Helping your child through medical problems


When kids are sick, it can be a frightening time – for you and them both. No one wants to see their child suffering, so it will be difficult for you.

Kids are just as likely to suffer from medical negligence as you are. In fact, because they often don’t have the vocabulary to properly explain what’s bothering them, they could be more at risk of a misdiagnosis, a delayed diagnosis or other medical mistake.

But you’ll have to put your fears to the back of your mind and focus on helping them through. So what should you do?

Listen to them

When your child is suffering and they perhaps aren’t being listened to – leading to the wrong diagnosis – you can be the one saving grace. By listening to them and making them feel like their worries and pains are being taken seriously, you can help them feel reassured – like someone is going to help them.

If they’re struggling with their emotions, you can encourage them to take up art or writing or music or anything that can give them an outlet for these feelings. This could be particularly helpful for younger kids or those that find honest conversations challenging.

Be honest

If you’re concerned that your child might have a serious illness, which hasn’t yet been discovered, it’s best to be honest. Don’t sugar coat the situation by telling them that they’re fine. Rather, tell them the truth. Let them know that something is wrong and that you’re going to do all you can to ensure they get the care they need.

Once you have a diagnosis, it’s best to continue with this honesty. If there are complications expected along the road, don’t shy away from telling your child. Let them know that things might get difficult, but that you’re going to be right there to support them. If they’re expecting it, it won’t surprise them, which can avoid a lot of pain.

Let them have plenty of rest

You know that you’re not very energetic when you’re sick. Neither are kids. Although they might normally be running around, causing chaos wherever they go, they’re more likely to be curled up on the sofa or in bed when they’re ill.

You’ll have to allow them some leeway when they’re not feeling well. They might not be up to doing their chores, so maybe you should take a break from checking up on them. And if they have strict wake up times, these can be relaxed while they’re being treated – or waiting for treatment.

Screen time rules can also be relaxed during a period of illness. You may usually be strict about how long they’re allowed to spend on their devices or in front of the TV, but while they’re resting, it can be helpful to let them veg out in front of these screens.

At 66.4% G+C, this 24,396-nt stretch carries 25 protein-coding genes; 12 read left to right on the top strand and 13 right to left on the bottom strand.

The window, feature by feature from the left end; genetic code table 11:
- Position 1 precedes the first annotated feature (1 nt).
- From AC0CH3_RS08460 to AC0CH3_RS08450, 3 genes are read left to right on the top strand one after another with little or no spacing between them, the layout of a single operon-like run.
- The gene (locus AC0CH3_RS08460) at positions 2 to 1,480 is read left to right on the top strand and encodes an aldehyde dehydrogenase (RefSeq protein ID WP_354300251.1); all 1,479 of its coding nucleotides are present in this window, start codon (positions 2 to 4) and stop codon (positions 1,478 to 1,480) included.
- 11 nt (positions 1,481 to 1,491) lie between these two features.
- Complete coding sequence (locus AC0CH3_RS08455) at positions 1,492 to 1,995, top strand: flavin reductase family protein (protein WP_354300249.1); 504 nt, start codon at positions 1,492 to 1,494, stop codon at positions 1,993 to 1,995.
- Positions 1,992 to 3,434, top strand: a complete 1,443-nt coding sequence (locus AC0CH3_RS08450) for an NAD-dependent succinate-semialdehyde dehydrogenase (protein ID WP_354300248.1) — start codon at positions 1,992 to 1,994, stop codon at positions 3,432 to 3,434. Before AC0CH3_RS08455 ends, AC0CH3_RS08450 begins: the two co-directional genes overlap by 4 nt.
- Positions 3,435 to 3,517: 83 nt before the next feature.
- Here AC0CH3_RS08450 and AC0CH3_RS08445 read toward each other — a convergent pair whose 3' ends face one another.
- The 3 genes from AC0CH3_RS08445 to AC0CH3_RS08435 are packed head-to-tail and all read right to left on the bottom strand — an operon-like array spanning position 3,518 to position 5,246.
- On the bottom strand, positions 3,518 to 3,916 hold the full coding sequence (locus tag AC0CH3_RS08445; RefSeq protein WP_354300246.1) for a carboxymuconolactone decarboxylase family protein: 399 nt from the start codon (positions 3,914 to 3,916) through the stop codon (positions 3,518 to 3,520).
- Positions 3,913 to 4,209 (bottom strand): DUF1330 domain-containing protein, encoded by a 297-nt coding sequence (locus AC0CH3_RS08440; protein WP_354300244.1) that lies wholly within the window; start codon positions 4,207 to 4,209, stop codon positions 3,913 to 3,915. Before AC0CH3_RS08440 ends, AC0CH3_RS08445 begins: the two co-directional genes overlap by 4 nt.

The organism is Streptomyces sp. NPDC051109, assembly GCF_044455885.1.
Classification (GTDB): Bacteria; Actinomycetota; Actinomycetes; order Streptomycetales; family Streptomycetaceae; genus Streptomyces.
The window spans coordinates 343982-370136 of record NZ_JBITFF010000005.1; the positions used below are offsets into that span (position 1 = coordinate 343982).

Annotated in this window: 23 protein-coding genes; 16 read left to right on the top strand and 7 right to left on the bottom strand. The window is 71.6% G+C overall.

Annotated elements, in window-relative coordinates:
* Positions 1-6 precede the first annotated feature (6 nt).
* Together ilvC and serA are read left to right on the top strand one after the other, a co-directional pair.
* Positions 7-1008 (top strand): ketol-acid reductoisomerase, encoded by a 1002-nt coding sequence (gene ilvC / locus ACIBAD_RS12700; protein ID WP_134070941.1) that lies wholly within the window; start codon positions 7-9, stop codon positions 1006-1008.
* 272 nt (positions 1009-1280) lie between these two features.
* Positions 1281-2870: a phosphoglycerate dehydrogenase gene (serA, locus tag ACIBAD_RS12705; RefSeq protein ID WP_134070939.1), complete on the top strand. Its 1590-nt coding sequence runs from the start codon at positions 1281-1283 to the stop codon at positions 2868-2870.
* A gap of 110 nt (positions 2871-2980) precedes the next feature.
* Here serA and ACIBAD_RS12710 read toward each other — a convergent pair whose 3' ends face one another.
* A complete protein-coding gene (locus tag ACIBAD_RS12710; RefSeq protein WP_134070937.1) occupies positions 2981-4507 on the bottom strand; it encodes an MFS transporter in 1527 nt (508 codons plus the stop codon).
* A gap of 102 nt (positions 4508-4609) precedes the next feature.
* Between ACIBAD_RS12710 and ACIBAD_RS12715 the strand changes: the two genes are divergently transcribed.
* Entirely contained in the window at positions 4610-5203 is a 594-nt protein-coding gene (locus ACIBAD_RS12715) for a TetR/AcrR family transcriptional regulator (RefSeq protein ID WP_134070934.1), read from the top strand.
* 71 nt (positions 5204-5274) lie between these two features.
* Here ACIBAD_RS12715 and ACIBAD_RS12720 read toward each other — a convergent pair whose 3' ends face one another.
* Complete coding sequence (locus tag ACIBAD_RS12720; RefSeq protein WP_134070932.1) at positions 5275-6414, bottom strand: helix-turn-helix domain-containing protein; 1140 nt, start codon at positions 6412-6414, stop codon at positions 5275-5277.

Keep them nourished

When kids are dealing with an illness, they might not want to eat much. But to give them the best chance of recovering quickly, they need to fuel their bodies right. And this means you might have to come up with some clever ideas to make food more appealing.

The same is true for drinking. They’ll need to stay hydrated, so don’t let them avoid sipping on water. This might be difficult when they’re just not interested in any fluids. Consider popsicles or fruit juices if they prefer these – the important thing is just to keep them hydrated.

When you have a child going through a difficult time, it can be easy to simply tell them everything is going to be okay. But it can be a lot more helpful to be honest about the fact things are a little hard right now, but they have a support network that isn’t going anywhere. After all, their emotional needs are just as important as their physical health.

About Author

LaDonna Dennis

LaDonna Dennis is the founder and creator of Mom Blog Society. She wears many hats. She is a Homemaker*Blogger*Crafter*Reader*Pinner*Friend*Animal Lover* Former writer of Frost Illustrated and, Cancer...SURVIVOR! LaDonna is happily married to the love of her life, the mother of 3 grown children and "Grams" to 3 grandchildren. She adores animals and has four furbabies: Makia ( a German Shepherd, whose mission in life is to be her attached to her hip) and Hachie, (an OCD Alaskan Malamute, and Akia (An Alaskan Malamute) who is just sweet as can be. And Sassy, a four-month-old German Shepherd who has quickly stolen her heart and become the most precious fur baby of all times. Aside from the humans in her life, LaDonna's fur babies are her world.

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4 years ago

Thank you for sharing this great post, I am very impressed with your post, the information given is very meticulous and understandable. I will often follow your next post.

Amar Kumar
4 years ago

Hey Ladonna,

Children’s responses tend to be influenced by the responses of their parents.

Mild illnesses are part of growing up – there’s not a lot you can do to help your child avoid them.

Children show a wide range of reactions in medical situations.

Eventually, thanks for adding much value to this topic.

~ Amar Kumar

Varun Sharma
4 years ago

kids are very delicate. They can not even tell parents what bothering them or what they actually feel when they fall sick or when they are not feeling well.
Thank you for sharing this topic. Its a very helpful post for parents.

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